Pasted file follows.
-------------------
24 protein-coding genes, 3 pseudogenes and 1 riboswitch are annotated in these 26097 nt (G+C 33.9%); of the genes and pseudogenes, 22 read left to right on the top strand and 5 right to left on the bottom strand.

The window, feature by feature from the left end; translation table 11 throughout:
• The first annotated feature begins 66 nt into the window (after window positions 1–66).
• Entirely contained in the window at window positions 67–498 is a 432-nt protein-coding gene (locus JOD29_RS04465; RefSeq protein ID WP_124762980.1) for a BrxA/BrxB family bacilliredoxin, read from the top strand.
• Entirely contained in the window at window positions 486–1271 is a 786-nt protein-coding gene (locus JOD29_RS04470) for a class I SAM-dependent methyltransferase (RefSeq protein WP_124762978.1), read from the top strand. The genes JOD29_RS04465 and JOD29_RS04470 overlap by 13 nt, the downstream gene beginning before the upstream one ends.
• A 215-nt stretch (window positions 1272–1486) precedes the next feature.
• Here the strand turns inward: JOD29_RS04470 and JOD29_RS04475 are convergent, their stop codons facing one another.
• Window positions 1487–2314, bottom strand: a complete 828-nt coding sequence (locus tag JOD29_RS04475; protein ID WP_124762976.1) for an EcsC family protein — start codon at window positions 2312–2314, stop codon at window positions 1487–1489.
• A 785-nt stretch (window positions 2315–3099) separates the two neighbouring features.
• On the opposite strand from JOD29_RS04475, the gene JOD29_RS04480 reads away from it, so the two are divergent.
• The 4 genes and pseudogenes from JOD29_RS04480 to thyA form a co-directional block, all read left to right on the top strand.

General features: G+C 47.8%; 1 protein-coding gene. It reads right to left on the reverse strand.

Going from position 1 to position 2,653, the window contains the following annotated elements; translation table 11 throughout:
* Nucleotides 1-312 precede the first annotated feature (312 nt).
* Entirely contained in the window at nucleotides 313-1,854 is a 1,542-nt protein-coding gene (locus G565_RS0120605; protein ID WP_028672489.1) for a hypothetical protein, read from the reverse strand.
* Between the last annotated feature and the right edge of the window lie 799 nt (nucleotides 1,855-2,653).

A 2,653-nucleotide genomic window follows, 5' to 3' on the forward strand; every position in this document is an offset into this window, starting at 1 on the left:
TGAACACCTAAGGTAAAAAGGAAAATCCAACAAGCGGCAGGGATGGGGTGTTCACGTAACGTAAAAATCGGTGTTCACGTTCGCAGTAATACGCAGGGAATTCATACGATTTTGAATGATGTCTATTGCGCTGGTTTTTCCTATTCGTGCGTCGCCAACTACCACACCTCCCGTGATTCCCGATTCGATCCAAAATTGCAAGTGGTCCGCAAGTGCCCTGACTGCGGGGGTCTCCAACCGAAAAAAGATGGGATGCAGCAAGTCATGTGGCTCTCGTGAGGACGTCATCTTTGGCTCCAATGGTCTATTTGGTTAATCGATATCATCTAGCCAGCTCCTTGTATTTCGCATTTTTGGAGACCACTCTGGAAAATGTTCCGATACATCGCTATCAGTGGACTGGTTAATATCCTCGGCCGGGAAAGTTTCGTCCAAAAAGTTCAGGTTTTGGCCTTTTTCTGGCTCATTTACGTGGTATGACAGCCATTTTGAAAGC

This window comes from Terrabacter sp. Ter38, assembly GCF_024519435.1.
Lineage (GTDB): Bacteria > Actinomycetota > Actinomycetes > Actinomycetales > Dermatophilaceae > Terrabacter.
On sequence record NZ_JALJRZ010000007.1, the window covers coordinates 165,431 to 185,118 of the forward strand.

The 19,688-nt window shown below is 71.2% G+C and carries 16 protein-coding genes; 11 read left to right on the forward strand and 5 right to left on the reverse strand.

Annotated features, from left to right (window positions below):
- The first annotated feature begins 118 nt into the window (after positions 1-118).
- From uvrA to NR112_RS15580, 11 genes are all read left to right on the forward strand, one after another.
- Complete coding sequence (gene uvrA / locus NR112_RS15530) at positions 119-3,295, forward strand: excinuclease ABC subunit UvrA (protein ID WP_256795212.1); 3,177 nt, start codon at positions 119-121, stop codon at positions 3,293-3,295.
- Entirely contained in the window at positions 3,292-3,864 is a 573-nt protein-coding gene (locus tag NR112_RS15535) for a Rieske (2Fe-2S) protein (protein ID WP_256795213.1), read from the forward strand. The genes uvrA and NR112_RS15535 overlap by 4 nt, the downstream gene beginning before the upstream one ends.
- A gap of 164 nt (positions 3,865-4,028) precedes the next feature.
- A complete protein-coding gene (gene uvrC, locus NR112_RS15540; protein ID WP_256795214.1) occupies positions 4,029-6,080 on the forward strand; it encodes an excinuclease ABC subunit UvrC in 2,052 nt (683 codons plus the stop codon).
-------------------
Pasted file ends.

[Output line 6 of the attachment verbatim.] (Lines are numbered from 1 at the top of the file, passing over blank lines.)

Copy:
• A 215-nt stretch (window positions 1272–1486) precedes the next feature.